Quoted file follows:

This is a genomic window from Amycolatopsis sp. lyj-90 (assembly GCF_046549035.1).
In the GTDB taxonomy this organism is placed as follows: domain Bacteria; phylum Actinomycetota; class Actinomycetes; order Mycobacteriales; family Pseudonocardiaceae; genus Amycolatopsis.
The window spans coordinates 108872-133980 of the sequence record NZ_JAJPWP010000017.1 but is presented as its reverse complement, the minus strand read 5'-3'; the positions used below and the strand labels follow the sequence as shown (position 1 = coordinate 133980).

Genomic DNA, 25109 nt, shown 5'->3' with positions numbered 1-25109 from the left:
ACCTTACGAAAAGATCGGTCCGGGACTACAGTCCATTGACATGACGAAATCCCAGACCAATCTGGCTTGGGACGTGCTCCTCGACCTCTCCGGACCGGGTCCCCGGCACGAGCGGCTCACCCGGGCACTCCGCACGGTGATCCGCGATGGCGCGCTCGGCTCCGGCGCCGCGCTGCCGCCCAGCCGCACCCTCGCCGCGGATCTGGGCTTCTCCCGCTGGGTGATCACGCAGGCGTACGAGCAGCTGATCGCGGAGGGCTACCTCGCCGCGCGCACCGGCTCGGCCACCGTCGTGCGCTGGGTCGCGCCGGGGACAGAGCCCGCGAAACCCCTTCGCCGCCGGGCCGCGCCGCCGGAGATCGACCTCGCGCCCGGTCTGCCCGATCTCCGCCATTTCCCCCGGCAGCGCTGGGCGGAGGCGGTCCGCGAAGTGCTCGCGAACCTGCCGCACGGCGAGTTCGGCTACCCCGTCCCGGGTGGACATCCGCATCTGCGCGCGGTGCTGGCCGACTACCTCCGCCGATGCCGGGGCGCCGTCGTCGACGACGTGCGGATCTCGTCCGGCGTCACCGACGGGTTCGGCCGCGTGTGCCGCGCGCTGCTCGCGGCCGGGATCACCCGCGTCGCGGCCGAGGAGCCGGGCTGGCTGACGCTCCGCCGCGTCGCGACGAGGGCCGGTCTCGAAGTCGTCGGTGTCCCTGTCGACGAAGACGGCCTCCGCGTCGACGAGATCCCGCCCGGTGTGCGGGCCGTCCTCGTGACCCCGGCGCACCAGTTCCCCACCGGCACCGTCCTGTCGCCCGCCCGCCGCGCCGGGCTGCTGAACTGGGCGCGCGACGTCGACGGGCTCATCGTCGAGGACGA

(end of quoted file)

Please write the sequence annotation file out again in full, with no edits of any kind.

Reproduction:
This is a genomic window from Amycolatopsis sp. lyj-90 (assembly GCF_046549035.1).
In the GTDB taxonomy this organism is placed as follows: domain Bacteria; phylum Actinomycetota; class Actinomycetes; order Mycobacteriales; family Pseudonocardiaceae; genus Amycolatopsis.
The window spans coordinates 108872-133980 of the sequence record NZ_JAJPWP010000017.1 but is presented as its reverse complement, the minus strand read 5'-3'; the positions used below and the strand labels follow the sequence as shown (position 1 = coordinate 133980).

Genomic DNA, 25109 nt, shown 5'->3' with positions numbered 1-25109 from the left:
ACCTTACGAAAAGATCGGTCCGGGACTACAGTCCATTGACATGACGAAATCCCAGACCAATCTGGCTTGGGACGTGCTCCTCGACCTCTCCGGACCGGGTCCCCGGCACGAGCGGCTCACCCGGGCACTCCGCACGGTGATCCGCGATGGCGCGCTCGGCTCCGGCGCCGCGCTGCCGCCCAGCCGCACCCTCGCCGCGGATCTGGGCTTCTCCCGCTGGGTGATCACGCAGGCGTACGAGCAGCTGATCGCGGAGGGCTACCTCGCCGCGCGCACCGGCTCGGCCACCGTCGTGCGCTGGGTCGCGCCGGGGACAGAGCCCGCGAAACCCCTTCGCCGCCGGGCCGCGCCGCCGGAGATCGACCTCGCGCCCGGTCTGCCCGATCTCCGCCATTTCCCCCGGCAGCGCTGGGCGGAGGCGGTCCGCGAAGTGCTCGCGAACCTGCCGCACGGCGAGTTCGGCTACCCCGTCCCGGGTGGACATCCGCATCTGCGCGCGGTGCTGGCCGACTACCTCCGCCGATGCCGGGGCGCCGTCGTCGACGACGTGCGGATCTCGTCCGGCGTCACCGACGGGTTCGGCCGCGTGTGCCGCGCGCTGCTCGCGGCCGGGATCACCCGCGTCGCGGCCGAGGAGCCGGGCTGGCTGACGCTCCGCCGCGTCGCGACGAGGGCCGGTCTCGAAGTCGTCGGTGTCCCTGTCGACGAAGACGGCCTCCGCGTCGACGAGATCCCGCCCGGTGTGCGGGCCGTCCTCGTGACCCCGGCGCACCAGTTCCCCACCGGCACCGTCCTGTCGCCCGCCCGCCGCGCCGGGCTGCTGAACTGGGCGCGCGACGTCGACGGGCTCATCGTCGAGGACGA